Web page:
%-d Will left adjust the integer field, it won't flip the sign. Do this instead:
printf (" %d\n", -1977);
Here's the full extract from
print(3) under The flag characters:
- The converted value is to be left adjusted on the field bound‐
ary. (The default is right justification.) Except for n con‐
versions, the converted value is padded on the right with
blanks, rather than on the left with blanks or zeros. A - over‐
rides a 0 if both are given.
I see your true question now: To prepend output with the appropriate sign, use the
+ flag character to explictly show the sign. Again here is the extract:
+ A sign (+ or -) should always be placed before a number produced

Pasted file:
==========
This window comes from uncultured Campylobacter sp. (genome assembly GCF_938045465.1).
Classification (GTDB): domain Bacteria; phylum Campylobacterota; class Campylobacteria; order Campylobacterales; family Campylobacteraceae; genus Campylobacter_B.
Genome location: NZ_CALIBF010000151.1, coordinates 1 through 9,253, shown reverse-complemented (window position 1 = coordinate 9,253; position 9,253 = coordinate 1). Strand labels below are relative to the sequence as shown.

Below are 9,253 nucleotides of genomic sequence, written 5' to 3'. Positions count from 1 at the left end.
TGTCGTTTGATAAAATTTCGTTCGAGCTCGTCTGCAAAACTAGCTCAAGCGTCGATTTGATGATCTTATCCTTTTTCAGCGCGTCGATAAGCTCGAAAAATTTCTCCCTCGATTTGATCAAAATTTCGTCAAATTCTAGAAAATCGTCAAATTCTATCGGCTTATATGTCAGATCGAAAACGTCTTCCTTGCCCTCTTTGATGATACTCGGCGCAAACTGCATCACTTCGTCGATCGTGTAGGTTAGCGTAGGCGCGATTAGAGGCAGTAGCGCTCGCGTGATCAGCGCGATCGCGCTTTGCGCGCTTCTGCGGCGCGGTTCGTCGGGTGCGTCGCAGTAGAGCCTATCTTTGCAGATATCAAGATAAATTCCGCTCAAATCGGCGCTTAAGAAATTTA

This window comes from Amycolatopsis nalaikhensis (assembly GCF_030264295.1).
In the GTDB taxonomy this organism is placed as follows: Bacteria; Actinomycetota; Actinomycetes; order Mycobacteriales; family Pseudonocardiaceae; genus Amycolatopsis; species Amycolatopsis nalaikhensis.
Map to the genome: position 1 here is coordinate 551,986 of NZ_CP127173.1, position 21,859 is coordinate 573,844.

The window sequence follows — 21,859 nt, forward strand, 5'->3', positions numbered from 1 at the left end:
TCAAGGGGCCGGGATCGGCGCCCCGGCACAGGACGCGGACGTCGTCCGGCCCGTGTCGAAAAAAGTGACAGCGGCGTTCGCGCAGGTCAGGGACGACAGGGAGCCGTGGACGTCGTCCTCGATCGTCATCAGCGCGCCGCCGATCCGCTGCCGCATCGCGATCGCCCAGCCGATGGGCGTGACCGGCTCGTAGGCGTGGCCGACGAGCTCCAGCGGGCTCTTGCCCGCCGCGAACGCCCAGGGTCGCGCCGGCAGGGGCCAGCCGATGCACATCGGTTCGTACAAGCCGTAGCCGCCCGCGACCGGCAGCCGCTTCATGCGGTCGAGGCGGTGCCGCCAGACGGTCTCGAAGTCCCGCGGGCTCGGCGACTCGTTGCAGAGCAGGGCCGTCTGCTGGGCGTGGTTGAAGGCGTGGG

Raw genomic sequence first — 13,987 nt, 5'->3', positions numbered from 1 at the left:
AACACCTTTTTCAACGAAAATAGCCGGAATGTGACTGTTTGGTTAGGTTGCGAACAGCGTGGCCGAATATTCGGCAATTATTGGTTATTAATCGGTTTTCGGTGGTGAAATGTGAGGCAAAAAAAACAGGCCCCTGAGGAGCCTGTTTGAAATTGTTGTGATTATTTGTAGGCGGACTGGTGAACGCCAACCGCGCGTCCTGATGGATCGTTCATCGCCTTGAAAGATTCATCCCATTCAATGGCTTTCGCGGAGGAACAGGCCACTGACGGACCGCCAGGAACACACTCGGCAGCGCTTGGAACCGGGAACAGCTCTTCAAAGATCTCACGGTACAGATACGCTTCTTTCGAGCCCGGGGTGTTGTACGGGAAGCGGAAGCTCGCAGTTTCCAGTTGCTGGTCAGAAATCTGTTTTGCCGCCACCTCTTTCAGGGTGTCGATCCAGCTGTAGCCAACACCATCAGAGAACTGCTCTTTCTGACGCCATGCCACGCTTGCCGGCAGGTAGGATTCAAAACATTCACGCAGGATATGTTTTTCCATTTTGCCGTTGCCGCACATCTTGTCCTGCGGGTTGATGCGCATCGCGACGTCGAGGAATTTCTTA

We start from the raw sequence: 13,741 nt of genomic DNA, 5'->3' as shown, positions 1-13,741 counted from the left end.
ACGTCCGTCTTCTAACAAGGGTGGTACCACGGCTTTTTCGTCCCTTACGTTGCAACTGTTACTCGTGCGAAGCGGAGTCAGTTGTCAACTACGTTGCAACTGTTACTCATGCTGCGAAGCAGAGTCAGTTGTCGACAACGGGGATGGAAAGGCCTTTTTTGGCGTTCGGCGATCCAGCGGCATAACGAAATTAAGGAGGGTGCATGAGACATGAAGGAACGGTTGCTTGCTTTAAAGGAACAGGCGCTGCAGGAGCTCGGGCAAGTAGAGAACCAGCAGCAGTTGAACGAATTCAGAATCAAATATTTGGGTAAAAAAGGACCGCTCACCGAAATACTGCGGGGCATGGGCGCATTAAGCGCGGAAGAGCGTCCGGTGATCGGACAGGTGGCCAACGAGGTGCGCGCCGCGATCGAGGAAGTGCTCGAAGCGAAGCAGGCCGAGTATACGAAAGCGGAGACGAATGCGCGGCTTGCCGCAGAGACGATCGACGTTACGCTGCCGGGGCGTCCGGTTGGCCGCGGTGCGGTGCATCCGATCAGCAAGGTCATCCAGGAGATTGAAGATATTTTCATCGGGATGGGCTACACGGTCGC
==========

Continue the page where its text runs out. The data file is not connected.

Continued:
by a signed conversion. By default a sign is used only for neg‐
ative numbers. A + overrides a space if both are used.
And use it like this (The command line
printf is mostly identical):
matt@stanley:~/cpfs$ printf "%+d\n" 3
matt@stanley:~/cpfs$ printf "%+d\n" -3
matt@stanley:~/cpfs$ printf "%+u\n" -3
Be aware that explicitly requesting the sign won't imply treatment of the corresponding integer as signed as in the
%u example above.